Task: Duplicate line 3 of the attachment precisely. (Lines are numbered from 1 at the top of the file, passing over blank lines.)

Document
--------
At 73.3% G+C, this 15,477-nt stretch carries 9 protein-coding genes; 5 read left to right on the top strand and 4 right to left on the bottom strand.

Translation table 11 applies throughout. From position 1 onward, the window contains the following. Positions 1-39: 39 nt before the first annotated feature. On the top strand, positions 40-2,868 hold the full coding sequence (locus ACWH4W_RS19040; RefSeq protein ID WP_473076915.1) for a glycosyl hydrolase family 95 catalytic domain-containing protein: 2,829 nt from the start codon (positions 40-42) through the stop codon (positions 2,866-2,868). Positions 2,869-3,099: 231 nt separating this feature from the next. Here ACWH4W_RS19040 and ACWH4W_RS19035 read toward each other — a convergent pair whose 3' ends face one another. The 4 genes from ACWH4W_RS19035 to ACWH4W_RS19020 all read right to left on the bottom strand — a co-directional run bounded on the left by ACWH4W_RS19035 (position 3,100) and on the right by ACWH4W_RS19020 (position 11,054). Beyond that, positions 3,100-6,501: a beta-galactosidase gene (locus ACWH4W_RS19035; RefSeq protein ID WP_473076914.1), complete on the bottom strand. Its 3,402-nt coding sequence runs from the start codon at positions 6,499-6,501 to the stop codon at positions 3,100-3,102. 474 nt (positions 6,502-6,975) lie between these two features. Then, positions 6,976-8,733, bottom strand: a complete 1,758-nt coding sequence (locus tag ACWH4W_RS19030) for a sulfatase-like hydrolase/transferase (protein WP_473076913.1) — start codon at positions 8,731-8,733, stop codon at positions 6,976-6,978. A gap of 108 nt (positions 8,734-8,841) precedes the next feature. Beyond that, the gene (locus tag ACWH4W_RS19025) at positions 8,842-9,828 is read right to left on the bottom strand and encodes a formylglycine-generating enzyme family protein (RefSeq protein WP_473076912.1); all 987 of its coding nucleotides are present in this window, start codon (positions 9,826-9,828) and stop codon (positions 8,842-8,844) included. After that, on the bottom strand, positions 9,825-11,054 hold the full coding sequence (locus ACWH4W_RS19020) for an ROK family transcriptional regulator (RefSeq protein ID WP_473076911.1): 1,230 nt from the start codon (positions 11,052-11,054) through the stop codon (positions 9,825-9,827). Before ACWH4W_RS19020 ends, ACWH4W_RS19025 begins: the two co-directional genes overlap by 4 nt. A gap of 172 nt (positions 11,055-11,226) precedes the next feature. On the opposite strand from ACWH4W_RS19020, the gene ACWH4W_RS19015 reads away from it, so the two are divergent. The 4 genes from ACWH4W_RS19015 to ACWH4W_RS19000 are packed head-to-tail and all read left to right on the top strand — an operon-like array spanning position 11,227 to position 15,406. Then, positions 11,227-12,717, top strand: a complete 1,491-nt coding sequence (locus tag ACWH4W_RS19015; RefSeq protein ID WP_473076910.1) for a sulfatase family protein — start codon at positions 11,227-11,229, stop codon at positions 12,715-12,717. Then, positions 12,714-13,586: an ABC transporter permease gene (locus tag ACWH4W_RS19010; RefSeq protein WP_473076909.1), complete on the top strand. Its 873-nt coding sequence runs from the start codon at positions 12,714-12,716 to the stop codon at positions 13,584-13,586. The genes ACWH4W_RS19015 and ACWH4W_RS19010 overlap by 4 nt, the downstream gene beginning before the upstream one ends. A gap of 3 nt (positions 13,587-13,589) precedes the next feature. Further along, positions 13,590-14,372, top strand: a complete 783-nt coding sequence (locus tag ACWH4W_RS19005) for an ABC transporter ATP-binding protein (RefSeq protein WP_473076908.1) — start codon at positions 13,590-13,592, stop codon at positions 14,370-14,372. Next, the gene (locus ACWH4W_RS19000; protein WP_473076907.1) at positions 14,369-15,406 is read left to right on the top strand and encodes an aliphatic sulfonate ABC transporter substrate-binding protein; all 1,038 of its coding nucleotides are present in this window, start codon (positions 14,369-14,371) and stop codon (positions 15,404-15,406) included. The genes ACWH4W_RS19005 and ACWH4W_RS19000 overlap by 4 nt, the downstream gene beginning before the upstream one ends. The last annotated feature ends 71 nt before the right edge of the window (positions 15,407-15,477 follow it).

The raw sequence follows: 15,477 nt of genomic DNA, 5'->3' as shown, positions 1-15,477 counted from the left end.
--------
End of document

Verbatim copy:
The raw sequence follows: 15,477 nt of genomic DNA, 5'->3' as shown, positions 1-15,477 counted from the left end.